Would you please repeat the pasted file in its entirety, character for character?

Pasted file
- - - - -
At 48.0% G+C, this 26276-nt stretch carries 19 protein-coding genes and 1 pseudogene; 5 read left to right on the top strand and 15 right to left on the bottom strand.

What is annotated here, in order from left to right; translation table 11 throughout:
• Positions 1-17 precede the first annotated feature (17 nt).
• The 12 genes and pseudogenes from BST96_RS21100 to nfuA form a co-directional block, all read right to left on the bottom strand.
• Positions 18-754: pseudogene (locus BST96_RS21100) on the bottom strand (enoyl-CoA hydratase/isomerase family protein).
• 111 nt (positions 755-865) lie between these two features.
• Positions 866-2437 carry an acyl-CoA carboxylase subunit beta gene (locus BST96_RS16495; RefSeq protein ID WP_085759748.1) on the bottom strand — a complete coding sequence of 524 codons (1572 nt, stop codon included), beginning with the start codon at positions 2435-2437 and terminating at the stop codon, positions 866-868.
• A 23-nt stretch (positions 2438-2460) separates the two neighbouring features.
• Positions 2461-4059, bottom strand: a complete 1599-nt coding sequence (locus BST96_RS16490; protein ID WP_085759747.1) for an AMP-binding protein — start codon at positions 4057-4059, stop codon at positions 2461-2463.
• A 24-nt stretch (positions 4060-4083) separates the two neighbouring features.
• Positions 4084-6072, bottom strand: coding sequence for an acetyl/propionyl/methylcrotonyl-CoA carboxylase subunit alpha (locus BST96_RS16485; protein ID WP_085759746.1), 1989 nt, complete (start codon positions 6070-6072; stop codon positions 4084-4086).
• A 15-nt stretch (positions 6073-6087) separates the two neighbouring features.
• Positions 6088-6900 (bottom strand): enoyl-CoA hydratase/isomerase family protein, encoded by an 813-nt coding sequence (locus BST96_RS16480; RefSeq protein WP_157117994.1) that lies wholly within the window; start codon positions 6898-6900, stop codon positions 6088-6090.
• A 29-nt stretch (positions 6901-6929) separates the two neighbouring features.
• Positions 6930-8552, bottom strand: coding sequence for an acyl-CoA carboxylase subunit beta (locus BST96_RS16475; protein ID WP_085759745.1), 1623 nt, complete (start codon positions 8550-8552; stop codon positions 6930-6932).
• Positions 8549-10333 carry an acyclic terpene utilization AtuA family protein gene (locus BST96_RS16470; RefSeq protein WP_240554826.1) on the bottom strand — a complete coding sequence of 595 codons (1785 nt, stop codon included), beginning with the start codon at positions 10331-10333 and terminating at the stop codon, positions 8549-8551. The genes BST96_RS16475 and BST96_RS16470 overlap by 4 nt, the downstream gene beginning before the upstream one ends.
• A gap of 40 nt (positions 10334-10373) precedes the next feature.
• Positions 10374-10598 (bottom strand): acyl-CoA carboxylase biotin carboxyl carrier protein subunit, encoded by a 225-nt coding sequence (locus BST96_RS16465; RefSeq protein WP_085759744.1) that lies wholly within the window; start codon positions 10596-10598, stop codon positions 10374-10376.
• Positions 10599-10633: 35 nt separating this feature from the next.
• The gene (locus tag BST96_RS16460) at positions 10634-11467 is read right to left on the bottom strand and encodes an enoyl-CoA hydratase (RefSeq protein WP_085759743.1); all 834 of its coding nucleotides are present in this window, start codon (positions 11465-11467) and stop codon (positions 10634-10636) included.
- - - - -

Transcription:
At 48.0% G+C, this 26276-nt stretch carries 19 protein-coding genes and 1 pseudogene; 5 read left to right on the top strand and 15 right to left on the bottom strand.

What is annotated here, in order from left to right; translation table 11 throughout:
• Positions 1-17 precede the first annotated feature (17 nt).
• The 12 genes and pseudogenes from BST96_RS21100 to nfuA form a co-directional block, all read right to left on the bottom strand.
• Positions 18-754: pseudogene (locus BST96_RS21100) on the bottom strand (enoyl-CoA hydratase/isomerase family protein).
• 111 nt (positions 755-865) lie between these two features.
• Positions 866-2437 carry an acyl-CoA carboxylase subunit beta gene (locus BST96_RS16495; RefSeq protein ID WP_085759748.1) on the bottom strand — a complete coding sequence of 524 codons (1572 nt, stop codon included), beginning with the start codon at positions 2435-2437 and terminating at the stop codon, positions 866-868.
• A 23-nt stretch (positions 2438-2460) separates the two neighbouring features.
• Positions 2461-4059, bottom strand: a complete 1599-nt coding sequence (locus BST96_RS16490; protein ID WP_085759747.1) for an AMP-binding protein — start codon at positions 4057-4059, stop codon at positions 2461-2463.
• A 24-nt stretch (positions 4060-4083) separates the two neighbouring features.
• Positions 4084-6072, bottom strand: coding sequence for an acetyl/propionyl/methylcrotonyl-CoA carboxylase subunit alpha (locus BST96_RS16485; protein ID WP_085759746.1), 1989 nt, complete (start codon positions 6070-6072; stop codon positions 4084-4086).
• A 15-nt stretch (positions 6073-6087) separates the two neighbouring features.
• Positions 6088-6900 (bottom strand): enoyl-CoA hydratase/isomerase family protein, encoded by an 813-nt coding sequence (locus BST96_RS16480; RefSeq protein WP_157117994.1) that lies wholly within the window; start codon positions 6898-6900, stop codon positions 6088-6090.
• A 29-nt stretch (positions 6901-6929) separates the two neighbouring features.
• Positions 6930-8552, bottom strand: coding sequence for an acyl-CoA carboxylase subunit beta (locus BST96_RS16475; protein ID WP_085759745.1), 1623 nt, complete (start codon positions 8550-8552; stop codon positions 6930-6932).
• Positions 8549-10333 carry an acyclic terpene utilization AtuA family protein gene (locus BST96_RS16470; RefSeq protein WP_240554826.1) on the bottom strand — a complete coding sequence of 595 codons (1785 nt, stop codon included), beginning with the start codon at positions 10331-10333 and terminating at the stop codon, positions 8549-8551. The genes BST96_RS16475 and BST96_RS16470 overlap by 4 nt, the downstream gene beginning before the upstream one ends.
• A gap of 40 nt (positions 10334-10373) precedes the next feature.
• Positions 10374-10598 (bottom strand): acyl-CoA carboxylase biotin carboxyl carrier protein subunit, encoded by a 225-nt coding sequence (locus BST96_RS16465; RefSeq protein WP_085759744.1) that lies wholly within the window; start codon positions 10596-10598, stop codon positions 10374-10376.
• Positions 10599-10633: 35 nt separating this feature from the next.
• The gene (locus tag BST96_RS16460) at positions 10634-11467 is read right to left on the bottom strand and encodes an enoyl-CoA hydratase (RefSeq protein WP_085759743.1); all 834 of its coding nucleotides are present in this window, start codon (positions 11465-11467) and stop codon (positions 10634-10636) included.